• A BALANCED APPROACH Text Selected for 3 student participants. Animal Olympics: Lexile Level 451-500, Fountas and Pinnell Level-J, narrative, balance of semiotic and linguistic What is at the zoo?: Lexile Level BR-70, Fountas and Pinnell Level C- informational, semiotic Online Resource: What’s Wild about African Wild Dogs?, located at http://kids.nationalgeographic.com/kids/stories/animalsnature/african- wild-dogs/ - informational- linguistic
  • GIVE ME A FISH AND I EAT FOR A DAY. TEACH ME TO FISH AND I EAT FOR A LIFETIME. ---CHINESE PROVERB
  • After becoming familiar with student needs and text that will engage them appropriately, instruction is then organized. Objectives and instructional activities are selected that provide students structured and meaningful opportunities for learning (Tompkins, 2010). To help students become more strategic and metacognitive learners, instruction was organized based on the interactive, critical, and response literacy perspectives. Quality literacy instruction should have a balance of teacher-centered and student-centered activities (Tompkins (2010).
  • Framework for Literacy Instruction
  • INTERACTIVE PERSPECTIVE
  • • Activate prior knowledge • Modeling • Semantic Mapping • Read-aloud • Think-aloud • Questioning • Word skills • Partner- reading • Interactive games • journals STRATEGIES AND ACTIVITIES USED TO ADDRESS INTERACTIVE PERSPECTIVE
  • INTERACTIVE PERSPECTIVE ANALYSIS • Used to promote student strategic processing and metacognition each component of the lesson was modeled. The questions and graphic organizer was used to make what was abstract in their minds concrete. • During the pre-reading stage I set the tone by reading the objective to students and discussing the expectations for the lesson. The students were immediately engaged by the topic. We briefly went through the prior knowledge questions (see appendix) and this served as a great motivation for students. They were very excited to discuss their pets and animals that they have encountered. This was a great opportunity for me to remind them that when people find interest in a subject, books can be very helpful. Two of the students asked if they could borrow a book about animals before the lesson began. The discussion was captured on my anecdotal records. • This process of monitoring is a metacognitive strategy that good readers acquire in order to avoid confusion (Tompkins, 2010). • According to Tompkins, (2010) students use comprehension strategies not only to understand what they are reading, but also to understand when they are confused. I believe this was a beneficial demonstration of how to take action to solve a problem of confusion. In addition, an effective reading lessons utilizes a culmination of reading skills even though the focus is on one (Laureate Education, Inc., 2010b)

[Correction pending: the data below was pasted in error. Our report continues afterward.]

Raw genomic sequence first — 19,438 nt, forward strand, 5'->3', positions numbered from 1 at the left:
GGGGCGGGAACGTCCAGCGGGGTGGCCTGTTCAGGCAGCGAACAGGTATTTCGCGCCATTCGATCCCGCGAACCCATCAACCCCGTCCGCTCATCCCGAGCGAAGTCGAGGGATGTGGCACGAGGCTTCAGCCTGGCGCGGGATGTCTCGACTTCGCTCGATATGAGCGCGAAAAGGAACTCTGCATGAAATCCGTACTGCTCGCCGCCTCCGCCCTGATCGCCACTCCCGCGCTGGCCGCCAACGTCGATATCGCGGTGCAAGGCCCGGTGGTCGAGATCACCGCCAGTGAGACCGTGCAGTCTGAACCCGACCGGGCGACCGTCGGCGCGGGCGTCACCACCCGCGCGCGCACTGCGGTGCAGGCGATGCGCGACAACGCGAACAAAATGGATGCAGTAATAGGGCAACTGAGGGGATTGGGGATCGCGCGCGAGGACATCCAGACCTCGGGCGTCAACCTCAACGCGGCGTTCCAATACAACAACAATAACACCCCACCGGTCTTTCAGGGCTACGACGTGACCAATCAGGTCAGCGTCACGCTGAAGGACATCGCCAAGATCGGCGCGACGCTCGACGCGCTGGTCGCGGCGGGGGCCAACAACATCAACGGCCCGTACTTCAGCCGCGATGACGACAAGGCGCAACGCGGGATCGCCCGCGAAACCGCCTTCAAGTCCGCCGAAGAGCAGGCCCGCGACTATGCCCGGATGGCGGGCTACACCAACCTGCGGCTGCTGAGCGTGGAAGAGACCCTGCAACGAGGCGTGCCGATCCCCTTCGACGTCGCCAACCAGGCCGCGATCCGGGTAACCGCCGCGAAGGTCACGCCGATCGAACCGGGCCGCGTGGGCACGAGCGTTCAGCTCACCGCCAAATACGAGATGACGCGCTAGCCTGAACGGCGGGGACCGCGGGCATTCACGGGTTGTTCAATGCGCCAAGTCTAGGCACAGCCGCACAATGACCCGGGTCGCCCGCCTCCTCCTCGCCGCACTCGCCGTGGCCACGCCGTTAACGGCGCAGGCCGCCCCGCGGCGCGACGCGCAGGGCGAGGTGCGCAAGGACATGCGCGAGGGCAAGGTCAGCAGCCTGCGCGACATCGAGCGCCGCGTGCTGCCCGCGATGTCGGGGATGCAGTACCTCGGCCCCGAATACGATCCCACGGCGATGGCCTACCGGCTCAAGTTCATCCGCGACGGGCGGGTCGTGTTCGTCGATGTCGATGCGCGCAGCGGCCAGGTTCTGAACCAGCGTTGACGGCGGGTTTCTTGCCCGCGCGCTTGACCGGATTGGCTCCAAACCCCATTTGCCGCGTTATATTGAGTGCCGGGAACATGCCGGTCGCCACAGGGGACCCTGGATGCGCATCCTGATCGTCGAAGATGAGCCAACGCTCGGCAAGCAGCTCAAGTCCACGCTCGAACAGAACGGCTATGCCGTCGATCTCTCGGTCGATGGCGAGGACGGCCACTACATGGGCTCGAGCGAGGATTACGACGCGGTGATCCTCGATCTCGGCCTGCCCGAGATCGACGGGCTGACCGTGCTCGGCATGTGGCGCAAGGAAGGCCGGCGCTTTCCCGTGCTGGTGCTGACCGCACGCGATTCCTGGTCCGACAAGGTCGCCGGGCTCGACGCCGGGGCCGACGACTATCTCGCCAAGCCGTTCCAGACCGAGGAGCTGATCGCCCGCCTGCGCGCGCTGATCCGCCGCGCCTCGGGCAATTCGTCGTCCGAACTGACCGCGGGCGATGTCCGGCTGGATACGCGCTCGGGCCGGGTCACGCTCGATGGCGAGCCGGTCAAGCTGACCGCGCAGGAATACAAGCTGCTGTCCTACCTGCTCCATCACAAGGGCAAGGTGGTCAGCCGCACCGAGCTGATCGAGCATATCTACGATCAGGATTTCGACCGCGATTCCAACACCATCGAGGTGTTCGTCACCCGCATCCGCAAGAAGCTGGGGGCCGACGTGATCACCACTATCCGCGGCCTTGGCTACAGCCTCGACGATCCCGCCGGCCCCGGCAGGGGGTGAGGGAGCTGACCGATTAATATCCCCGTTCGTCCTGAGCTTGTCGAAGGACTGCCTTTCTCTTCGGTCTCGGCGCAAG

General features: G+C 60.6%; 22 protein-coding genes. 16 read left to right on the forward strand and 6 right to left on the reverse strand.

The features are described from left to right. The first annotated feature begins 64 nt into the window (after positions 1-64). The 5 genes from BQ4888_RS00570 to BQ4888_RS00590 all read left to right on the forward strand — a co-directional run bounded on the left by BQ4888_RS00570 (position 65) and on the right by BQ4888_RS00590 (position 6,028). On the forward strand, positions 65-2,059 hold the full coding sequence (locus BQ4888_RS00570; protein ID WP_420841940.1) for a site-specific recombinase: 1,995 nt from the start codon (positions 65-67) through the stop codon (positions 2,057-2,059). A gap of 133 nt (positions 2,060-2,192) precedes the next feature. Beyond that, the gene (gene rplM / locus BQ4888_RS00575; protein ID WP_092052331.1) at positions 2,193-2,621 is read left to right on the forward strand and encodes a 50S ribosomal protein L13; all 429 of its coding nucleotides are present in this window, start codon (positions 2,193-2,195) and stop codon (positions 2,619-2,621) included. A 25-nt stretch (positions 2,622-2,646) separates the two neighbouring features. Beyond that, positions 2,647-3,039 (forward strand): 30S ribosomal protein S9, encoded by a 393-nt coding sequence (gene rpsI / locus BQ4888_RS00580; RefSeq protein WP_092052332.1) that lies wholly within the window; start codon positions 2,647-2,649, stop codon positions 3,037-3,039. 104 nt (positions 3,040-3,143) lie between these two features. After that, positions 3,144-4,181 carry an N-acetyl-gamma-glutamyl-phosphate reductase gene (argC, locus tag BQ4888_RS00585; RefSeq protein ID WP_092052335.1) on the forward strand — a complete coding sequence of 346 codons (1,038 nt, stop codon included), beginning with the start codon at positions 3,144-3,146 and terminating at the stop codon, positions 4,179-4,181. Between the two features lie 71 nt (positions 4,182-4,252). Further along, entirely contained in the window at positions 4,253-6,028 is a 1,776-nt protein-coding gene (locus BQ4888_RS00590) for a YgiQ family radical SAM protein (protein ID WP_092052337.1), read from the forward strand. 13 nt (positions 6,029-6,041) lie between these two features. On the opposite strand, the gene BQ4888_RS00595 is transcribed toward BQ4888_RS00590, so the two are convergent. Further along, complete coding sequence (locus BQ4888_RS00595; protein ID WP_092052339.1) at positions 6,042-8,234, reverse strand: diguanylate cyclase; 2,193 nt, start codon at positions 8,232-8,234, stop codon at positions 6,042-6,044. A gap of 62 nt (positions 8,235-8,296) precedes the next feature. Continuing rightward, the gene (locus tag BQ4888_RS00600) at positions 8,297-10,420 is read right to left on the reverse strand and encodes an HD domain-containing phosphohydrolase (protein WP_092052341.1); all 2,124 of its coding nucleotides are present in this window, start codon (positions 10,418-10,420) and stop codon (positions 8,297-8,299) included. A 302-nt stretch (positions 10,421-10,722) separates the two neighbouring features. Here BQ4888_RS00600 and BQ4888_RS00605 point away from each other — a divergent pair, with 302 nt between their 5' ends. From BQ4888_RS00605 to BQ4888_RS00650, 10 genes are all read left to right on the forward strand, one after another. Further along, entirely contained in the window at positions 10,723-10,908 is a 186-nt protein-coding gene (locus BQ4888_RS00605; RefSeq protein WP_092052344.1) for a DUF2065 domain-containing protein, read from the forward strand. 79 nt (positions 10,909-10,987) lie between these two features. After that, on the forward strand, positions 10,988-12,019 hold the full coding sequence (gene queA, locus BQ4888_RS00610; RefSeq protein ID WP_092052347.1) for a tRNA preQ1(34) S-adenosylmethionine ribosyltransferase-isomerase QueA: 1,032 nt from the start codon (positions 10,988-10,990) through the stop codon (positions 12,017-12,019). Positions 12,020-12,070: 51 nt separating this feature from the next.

• CRITICAL AND RESPONSE PERSPECTIVES
  • • Modeling • Making connections • Drawing inferences • Interactive writing • Questioning • Peer collaboration STRATEGIES AND ACTIVITIES USED TO ADDRESS CRITICAL PERSPECTIVE
  • CRITICAL AND RESPONSE PERSPECTIVES ANALYSIS • According to Dr. Almasi, critical readers and writers focus on the author’s purpose while reading (Laureate Education, Inc., 2010c). Students must also understand that the author’s meanings are not always directly stated in the text. • Students were able to respond critically to the group of texts by using the modeled reading strategies and skills. By including these perspectives in literacy instruction teachers are able to nurture student motivation and engagement in literacy activities. Students will be equipped with the skills that they need to seek out information in their everyday lives. More importantly, students will understand how to provide emotional responses to life circumstances in ways that they are comfortable because the teacher of the comfortable space and opportunity provided to them. The response perspective allows students to be affected on personal and emotional levels (Laureate Education, Inc., 2010d). Subsequently, my biggest take away is that a culmination of text that provides students with transformative power is best suited in a literate environment.
  • TO SUM IT UP, THIS PRESENTATION... • Discussed the importance of a balanced literacy approach. • Identified and evaluated the use of cognitive and non-cognitive assessments used to get to know literacy learners. • Examined the implications of authentic literature selections. • Defined instruction based on three instructional approaches: interactive, critical, and response instructional perspectives.
  • FEEDBACK 1. WHAT INSIGHTS DID YOU GAIN ABOUT LITERACY AND LITERACY INSTRUCTION FROM VIEWING THIS PRESENTATION? 2. HOW MIGHT THE INFORMATION PRESENTED CHANGE YOUR LITERACY PRACTICES AND/OR YOUR LITERACY INTERACTIONS WITH STUDENTS? 3. IN WHAT WAYS CAN I SUPPORT YOU IN THE LITERACY DEVELOPMENT OF YOUR STUDENTS OR CHILDREN? HOW MIGHT YOU SUPPORT ME IN MY WORK WITH STUDENTS OR YOUR CHILDREN? 4. WHAT QUESTIONS DO YOU HAVE?
  • REFERENCES Afflerbach, P. (2012). Understanding and using reading assessment, K–12 (2nd ed). Newark, DE: International Reading Association Laureate Education, Inc. (Executive Producer). (2010a). Analyzing and Selecting Text [Webcast]. In The beginning reader, pre-k-3. Baltimore: Author. Laureate Education, Inc. (Executive Producer). (2010b). Interactive Perspective [Webcast]. In The beginning reader, pre-k-3. Baltimore: Author. Laureate Education, Inc. (Executive Producer). (2010c). Critical Perspective [Webcast]. In The beginning reader, pre-k-3. Baltimore: Author. Laureate Education, Inc. (Executive Producer). (2010d). Response Perspective [Webcast]. In The beginning reader, pre-k-3. Baltimore: Author. McKenna, M. C., & Keer, D. J. (1990). Measuring attitude toward reading: A new tool for teachers. The Reading Teacher, 43(9), 626--639. Tompkins, G. E. (2010). Literacy for the 21st century: A balanced approach (5th ed.). Boston:Allyn & Bacon.